Chapter four, “The Brother,” discusses Mirbeau’s late fiction in which the quest for the transcendental is characterized by Ziegler as an “astonished contemplation” (134) of people and beings. Georges Vasseur, the itinerant narrator of unrelated anecdotes that compose Les 21 jours d’un neurasthénique (1901), is a vacationer propelled by an interest in the people he meets in his wanderings. This curiosity is analyzed by Ziegler as a precondition for fraternalism and open-mindedness that lead the narrator to “an experience of transcendence by mingling with everything, by losing oneself in ‘le grand tout’” (142). In La 628-E8 (1907), Ziegler examines speed and flight, made possible by car travel. The narrator’s euphoric drive through Belgium, Holland, and Germany is likened to the ever-accelerating process of theosis, defined as “a divinization that never attains its goal, never reaches its destination” (150). In analyzing Dingo (1913) Ziegler focuses on the relationship between an erudite narrator and his Australian wild dog that prompts the master to abandon anthropocentrism. The narrator rejects the rigidity of academic science and recognizes the inability of Western culture to grasp the absolute. Ziegler argues that for the narrator to gaze into Dingo’s eyes “is to part the curtain hiding the secrets of the supernatural” (174).
This extremely rich and complex book is perhaps best suited to connoisseurs of Octave Mirbeau’s multifaceted literary production. Anyone who has not read Pierre Michel and Jean-François Nivet’s monumental Octave Mirbeau: L’imprécateur au coeur fidèle and is unaware of Mirbeau’s high-voltage personality, radical political engagement, and fiery journalism in the cause of oppressed minorities, including women, children, and the Jews, may not fully appreciate the importance of Ziegler’s latest project: to subject to close analysis elements in Mirbeau’s fiction that point to the writer’s concern about attaining transcendence of sorts, be it moral, philosophical or artistic. A more experienced student of Mirbeau’s œuvre will read Ziegler’s latest book with immense gratitude that so much has been detected and skillfully examined through a psychoanalytical lens that had not been systematically applied to this prolific and prodigious author of fin-de-siècle France.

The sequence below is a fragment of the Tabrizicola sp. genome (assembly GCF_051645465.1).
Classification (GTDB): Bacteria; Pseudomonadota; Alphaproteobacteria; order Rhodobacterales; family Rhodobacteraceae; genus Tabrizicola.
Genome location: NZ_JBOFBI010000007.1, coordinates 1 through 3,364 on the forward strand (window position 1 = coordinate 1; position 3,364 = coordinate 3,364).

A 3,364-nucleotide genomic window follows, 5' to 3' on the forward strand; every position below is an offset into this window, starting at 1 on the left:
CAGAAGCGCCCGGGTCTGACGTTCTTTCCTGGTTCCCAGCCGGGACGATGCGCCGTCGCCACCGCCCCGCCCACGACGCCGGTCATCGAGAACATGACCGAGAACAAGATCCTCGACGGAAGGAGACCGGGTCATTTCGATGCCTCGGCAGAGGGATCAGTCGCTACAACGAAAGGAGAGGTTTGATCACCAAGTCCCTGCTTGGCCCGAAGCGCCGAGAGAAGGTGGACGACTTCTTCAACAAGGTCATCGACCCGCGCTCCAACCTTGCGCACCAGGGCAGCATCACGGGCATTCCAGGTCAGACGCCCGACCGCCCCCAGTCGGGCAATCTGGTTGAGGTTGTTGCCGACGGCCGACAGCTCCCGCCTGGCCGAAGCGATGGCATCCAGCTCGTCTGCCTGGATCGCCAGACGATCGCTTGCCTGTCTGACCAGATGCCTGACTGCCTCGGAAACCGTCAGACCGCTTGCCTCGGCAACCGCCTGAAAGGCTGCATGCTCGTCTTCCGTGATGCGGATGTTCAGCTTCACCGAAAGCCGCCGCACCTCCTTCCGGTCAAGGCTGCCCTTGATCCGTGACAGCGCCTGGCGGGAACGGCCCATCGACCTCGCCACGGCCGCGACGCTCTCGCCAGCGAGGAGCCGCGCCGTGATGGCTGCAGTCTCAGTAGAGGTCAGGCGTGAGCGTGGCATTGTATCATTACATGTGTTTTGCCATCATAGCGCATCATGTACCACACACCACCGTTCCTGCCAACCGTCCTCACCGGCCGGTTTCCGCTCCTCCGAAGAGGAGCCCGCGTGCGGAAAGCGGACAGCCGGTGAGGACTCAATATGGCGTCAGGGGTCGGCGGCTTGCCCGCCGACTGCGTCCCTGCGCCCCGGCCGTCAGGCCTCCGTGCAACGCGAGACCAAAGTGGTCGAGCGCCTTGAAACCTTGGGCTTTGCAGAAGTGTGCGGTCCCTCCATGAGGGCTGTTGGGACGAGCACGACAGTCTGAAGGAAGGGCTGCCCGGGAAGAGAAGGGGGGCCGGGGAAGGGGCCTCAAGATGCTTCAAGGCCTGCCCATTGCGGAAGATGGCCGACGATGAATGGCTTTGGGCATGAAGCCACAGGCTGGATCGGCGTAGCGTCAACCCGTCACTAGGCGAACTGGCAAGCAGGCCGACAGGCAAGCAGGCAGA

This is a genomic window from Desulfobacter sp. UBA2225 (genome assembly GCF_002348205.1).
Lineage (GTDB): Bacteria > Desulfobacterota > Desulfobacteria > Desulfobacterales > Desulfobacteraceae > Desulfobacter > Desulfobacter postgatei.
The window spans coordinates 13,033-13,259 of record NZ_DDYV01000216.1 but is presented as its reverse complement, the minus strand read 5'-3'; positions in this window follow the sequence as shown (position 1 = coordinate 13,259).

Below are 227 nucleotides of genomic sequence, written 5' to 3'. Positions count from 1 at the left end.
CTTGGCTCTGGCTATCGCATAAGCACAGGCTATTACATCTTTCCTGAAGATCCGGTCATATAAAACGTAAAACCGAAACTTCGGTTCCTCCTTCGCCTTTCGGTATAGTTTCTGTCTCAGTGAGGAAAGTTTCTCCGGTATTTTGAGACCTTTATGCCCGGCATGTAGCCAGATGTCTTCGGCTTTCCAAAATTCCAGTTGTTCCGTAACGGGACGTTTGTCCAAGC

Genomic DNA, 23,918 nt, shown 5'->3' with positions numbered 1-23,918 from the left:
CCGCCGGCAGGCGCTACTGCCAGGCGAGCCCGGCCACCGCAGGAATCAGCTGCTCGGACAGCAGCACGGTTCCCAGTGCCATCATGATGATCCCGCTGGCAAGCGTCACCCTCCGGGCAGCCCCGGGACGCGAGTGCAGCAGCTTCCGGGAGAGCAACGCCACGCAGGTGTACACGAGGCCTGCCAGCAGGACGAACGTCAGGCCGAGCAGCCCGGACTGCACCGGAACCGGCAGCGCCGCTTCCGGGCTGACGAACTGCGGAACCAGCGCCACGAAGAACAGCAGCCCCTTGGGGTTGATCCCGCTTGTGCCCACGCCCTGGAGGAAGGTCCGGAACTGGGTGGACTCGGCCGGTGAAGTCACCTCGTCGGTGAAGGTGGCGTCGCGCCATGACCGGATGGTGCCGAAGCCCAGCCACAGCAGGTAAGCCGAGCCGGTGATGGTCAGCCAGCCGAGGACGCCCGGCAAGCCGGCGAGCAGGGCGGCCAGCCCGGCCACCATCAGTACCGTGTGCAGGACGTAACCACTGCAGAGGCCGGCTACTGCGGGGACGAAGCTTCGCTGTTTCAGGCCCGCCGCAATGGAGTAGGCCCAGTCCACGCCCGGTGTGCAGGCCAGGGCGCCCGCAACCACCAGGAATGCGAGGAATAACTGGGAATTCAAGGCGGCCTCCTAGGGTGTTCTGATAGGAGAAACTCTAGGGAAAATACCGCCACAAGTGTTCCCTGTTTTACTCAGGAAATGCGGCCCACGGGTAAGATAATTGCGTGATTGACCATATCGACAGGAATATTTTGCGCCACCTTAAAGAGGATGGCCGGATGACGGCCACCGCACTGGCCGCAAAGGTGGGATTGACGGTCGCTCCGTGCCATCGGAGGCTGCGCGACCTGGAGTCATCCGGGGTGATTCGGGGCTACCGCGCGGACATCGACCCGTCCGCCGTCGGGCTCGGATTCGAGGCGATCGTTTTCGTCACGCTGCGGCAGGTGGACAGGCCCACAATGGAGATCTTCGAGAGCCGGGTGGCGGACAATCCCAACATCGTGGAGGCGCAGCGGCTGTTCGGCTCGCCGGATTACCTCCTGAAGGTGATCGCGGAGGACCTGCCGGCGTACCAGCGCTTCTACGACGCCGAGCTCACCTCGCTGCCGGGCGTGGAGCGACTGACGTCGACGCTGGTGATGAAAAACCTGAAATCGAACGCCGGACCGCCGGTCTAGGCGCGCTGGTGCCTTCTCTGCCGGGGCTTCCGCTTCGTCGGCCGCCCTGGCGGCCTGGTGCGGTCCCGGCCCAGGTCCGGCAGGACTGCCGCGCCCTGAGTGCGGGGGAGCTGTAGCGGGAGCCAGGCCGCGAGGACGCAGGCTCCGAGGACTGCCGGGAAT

Mirbeau’s spiritual meanderings, as uncovered by Ziegler, invite the reader to reflect upon the relationship between longing for transcendence and fiction writing in general. Indeed, Ziegler’s most original insight is that while penning iconoclastic novels best known for their condemnation of French society and “defense of the forsaken, the poor, and the forgotten,” Mirbeau repeatedly “turned his gaze toward the sky, seeking to discover the qualities in men that drew them to selflessness, transcendence, and beauty” (3). Ultimately, Mirbeau’s case, masterfully analyzed by Ziegler in The Nothing Machine and Octave Mirbeau’s Fictions of the Transcendental, serves as a caution to scholars who would content themselves with applying simple political grids to the writings of firebrand authors.